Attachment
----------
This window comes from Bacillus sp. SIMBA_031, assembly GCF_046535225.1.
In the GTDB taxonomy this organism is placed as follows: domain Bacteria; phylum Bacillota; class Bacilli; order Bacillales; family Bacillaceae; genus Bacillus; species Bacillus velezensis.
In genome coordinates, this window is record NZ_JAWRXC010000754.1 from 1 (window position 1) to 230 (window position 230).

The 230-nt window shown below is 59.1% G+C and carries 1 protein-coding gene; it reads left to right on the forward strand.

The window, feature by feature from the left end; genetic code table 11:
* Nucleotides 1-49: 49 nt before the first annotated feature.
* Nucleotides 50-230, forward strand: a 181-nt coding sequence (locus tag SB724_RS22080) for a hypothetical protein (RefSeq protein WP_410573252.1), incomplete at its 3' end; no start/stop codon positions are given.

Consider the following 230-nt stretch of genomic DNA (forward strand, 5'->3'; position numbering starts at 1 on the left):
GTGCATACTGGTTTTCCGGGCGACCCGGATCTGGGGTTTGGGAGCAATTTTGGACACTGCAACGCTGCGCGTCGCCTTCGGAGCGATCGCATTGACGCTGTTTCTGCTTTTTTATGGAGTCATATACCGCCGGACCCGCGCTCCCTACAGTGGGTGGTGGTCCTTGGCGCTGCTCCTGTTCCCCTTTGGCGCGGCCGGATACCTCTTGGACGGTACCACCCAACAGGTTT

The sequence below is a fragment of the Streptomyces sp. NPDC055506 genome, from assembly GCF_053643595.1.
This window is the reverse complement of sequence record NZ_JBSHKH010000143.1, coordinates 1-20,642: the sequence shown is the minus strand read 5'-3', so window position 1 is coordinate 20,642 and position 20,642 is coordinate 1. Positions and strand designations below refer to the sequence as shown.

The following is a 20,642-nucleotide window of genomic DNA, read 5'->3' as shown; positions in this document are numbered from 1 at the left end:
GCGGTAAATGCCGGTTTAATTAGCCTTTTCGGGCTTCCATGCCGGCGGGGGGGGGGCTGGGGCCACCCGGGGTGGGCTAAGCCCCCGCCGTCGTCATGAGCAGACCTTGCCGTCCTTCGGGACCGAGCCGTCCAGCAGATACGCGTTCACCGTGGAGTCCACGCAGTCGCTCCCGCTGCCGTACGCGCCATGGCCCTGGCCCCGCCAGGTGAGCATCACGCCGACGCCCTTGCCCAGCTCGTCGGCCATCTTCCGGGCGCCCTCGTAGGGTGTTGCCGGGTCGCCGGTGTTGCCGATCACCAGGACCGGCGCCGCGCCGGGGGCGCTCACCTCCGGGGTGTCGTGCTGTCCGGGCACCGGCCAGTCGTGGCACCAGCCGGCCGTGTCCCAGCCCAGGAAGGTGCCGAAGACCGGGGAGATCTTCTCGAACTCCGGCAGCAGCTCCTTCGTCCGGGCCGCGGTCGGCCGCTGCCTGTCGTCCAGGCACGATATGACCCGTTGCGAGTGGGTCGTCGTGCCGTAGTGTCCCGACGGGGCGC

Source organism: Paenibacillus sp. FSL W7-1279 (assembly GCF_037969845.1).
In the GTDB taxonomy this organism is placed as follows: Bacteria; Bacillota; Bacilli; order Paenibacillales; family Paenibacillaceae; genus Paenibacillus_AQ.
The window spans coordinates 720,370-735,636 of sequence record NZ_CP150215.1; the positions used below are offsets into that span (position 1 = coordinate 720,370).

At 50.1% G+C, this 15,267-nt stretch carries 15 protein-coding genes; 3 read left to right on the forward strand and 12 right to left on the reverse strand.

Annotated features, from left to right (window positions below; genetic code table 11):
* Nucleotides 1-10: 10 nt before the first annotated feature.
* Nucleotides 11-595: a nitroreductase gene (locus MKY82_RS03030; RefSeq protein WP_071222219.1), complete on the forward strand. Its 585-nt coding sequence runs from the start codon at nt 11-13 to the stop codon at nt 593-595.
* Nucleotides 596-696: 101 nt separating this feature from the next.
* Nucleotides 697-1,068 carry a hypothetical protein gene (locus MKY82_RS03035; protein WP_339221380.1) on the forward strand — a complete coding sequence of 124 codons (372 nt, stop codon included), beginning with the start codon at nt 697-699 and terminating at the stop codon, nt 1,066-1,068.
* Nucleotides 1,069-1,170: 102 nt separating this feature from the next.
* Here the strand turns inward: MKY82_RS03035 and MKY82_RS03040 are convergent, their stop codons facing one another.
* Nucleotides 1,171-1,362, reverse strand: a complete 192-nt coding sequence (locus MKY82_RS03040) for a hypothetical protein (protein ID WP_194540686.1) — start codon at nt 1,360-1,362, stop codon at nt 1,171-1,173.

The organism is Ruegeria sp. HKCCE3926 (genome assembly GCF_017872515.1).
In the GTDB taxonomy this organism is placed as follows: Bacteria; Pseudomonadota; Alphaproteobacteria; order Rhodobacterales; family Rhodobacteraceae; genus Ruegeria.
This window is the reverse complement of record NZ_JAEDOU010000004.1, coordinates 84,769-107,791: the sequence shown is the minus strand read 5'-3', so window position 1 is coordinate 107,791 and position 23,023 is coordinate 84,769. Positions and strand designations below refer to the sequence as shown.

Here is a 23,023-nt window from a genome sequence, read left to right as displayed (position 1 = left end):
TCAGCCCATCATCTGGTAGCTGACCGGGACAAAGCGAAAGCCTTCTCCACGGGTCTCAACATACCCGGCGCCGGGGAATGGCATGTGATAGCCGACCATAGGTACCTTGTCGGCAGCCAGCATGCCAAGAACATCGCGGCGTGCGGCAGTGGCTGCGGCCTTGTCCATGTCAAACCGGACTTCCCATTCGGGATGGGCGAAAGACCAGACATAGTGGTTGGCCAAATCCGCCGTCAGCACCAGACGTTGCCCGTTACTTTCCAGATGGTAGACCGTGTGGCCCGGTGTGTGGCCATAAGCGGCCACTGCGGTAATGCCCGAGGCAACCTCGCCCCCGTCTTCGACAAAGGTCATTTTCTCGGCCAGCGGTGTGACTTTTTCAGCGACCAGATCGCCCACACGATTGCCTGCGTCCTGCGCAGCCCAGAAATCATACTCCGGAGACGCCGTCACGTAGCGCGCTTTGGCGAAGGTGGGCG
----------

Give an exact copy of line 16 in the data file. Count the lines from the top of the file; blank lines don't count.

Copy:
The window spans coordinates 720,370-735,636 of sequence record NZ_CP150215.1; the positions used below are offsets into that span (position 1 = coordinate 720,370).